Although my first General Assembly of The Jewish Federations of North America took place five years ago, I still remember it vividly. At the time I was attending the University of Maryland, but I was studying abroad for my junior year at the Hebrew University of Jerusalem. I was sent by the Hillel House from both the universities to represent them at the GA.
I had been to one AIPAC policy conference during my sophomore year, but the GA was completely different. A group of us students arrived at Binyanei Hauma, the Jerusalem International Convention Center. We signed in, got our name tags, gifts – we got the royal treatment!
The next three days was like heaven: going from plenary sessions, where I heard from Israel’s leaders, then to sessions to hear from global leaders, all interspersed by songs, dances, art and even a “shuk” of Jewish organizations. I loved being exposed to such a wide range of experiences. Beyond the programs, I could not forget the GA schmoozing – the networking and socializing. I got to meet so many people of all ages, and learned so much about a broad array of issues – philanthropy, the Jewish non-profit world, global geopolitics and culture — and so much more.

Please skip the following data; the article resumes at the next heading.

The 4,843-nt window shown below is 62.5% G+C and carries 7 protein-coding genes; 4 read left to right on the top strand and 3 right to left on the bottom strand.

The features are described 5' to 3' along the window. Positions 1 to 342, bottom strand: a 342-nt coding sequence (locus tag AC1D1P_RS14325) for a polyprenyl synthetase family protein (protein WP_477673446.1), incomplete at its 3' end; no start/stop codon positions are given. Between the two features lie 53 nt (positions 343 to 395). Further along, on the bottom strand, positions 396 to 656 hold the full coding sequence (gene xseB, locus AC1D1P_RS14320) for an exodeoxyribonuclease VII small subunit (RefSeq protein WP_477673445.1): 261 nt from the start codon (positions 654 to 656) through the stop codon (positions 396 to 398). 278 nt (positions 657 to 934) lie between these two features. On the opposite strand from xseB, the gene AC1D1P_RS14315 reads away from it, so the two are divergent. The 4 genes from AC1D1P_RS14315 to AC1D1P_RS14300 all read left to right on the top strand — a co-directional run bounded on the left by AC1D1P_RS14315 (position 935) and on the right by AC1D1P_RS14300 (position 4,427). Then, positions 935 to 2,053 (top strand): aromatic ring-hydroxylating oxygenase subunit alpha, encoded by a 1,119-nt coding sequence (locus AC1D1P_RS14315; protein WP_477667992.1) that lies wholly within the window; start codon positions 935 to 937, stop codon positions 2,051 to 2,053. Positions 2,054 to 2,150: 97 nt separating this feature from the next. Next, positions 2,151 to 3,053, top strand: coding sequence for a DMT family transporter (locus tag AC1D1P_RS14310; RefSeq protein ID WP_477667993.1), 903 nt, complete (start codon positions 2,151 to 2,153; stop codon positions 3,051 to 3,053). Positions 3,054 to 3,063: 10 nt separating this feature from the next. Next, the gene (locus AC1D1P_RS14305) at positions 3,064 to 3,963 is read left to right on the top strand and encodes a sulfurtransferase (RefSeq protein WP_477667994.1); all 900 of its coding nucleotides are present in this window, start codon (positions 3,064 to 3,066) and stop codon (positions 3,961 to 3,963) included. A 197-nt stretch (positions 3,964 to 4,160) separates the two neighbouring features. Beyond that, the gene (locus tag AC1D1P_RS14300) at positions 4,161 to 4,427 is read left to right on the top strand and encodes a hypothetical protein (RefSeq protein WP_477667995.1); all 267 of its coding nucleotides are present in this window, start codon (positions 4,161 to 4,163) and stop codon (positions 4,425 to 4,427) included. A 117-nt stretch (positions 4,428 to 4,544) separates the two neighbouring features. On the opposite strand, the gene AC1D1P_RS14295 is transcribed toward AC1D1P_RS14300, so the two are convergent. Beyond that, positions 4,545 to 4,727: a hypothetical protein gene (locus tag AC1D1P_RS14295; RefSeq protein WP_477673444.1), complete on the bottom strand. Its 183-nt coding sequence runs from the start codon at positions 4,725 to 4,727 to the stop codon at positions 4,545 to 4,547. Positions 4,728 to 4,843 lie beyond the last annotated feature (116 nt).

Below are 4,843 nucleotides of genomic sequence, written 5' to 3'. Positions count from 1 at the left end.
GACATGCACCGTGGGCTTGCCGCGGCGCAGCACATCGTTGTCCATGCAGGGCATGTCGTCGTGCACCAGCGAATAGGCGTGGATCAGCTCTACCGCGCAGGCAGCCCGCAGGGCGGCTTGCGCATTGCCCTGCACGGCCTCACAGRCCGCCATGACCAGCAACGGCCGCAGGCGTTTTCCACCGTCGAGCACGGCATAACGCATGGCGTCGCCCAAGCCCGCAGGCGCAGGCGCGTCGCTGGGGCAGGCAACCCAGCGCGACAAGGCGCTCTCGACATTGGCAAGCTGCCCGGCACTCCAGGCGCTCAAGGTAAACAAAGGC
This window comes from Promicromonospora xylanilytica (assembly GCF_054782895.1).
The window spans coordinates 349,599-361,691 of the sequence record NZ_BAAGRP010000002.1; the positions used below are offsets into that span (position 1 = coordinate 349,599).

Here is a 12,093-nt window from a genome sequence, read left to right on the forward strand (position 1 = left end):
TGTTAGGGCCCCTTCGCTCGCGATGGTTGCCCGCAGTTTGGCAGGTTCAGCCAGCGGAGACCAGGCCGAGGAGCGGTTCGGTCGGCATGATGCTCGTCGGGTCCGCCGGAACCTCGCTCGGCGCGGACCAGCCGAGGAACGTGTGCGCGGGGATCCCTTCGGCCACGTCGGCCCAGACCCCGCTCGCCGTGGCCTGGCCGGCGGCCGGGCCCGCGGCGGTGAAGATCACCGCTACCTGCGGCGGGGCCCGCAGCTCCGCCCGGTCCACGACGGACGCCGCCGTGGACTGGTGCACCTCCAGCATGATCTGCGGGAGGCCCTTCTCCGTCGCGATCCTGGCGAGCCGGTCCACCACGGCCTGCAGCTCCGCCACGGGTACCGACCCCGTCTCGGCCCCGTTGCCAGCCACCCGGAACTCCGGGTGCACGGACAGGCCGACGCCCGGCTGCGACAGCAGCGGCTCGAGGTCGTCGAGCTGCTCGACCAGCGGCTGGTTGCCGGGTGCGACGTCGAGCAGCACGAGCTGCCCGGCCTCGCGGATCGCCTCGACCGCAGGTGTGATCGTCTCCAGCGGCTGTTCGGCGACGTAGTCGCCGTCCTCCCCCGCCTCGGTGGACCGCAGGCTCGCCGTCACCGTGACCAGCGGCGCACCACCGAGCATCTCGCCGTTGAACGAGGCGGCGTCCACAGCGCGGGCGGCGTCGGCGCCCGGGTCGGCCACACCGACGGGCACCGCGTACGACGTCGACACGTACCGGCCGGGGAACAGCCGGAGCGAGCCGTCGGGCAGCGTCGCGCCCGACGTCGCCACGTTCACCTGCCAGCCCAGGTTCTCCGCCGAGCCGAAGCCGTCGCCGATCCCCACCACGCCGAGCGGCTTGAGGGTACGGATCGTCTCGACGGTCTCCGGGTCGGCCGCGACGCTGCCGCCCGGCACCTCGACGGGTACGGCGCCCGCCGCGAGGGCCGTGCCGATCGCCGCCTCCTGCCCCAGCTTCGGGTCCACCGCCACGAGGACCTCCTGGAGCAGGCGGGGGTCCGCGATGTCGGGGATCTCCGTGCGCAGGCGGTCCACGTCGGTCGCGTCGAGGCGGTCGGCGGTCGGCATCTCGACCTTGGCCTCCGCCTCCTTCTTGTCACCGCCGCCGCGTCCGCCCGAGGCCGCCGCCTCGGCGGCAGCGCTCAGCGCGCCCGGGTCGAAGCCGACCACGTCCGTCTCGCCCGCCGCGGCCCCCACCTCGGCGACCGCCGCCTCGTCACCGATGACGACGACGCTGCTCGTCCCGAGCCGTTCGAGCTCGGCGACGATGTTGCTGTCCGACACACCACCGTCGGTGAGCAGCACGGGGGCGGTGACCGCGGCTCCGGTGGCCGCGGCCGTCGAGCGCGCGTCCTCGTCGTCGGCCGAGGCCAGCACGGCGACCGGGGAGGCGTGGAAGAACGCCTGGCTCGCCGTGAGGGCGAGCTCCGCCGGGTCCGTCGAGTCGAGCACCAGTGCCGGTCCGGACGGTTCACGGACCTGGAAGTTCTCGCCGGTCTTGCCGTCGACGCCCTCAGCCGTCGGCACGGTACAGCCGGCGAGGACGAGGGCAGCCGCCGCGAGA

I will never forget going onstage during one of the plenary sessions, in front of 4,000 people. An Israeli magician was doing a trick with rings. He had us raise our hands if we were married. My friends dared me to raise mine, and I did. Out of everyone in the audience, he called me up. I collected five very nice engagement rings as per his request. He then had me close my eyes. Let me preface this: I don’t believe in magic. I closed my eyes and the rings somehow intertwined. To this day, I have no idea how he attached them and then separated them.
For the rest of the conference, I was an instant celebrity. People stopped me and complemented my acting. “I wasn’t acting,” I said. “I have no idea how he did that.” To this day, when people find out Iattended the 2008 GA, they ask if I saw the “ring girl”
The GA was fun, but I also learned so much, trying to understand what makes Israel tick. How do people work together? How does this country function despite its many differences? I have been grappling with these questions ever since. I attended a GA in Washington, D.C. during my senior year in college, then made aliyah. For the past three years, I have been living in Jerusalem. I hope to join the GA again this year in Jerusalem, to help Israel and to relive some of that GA magic.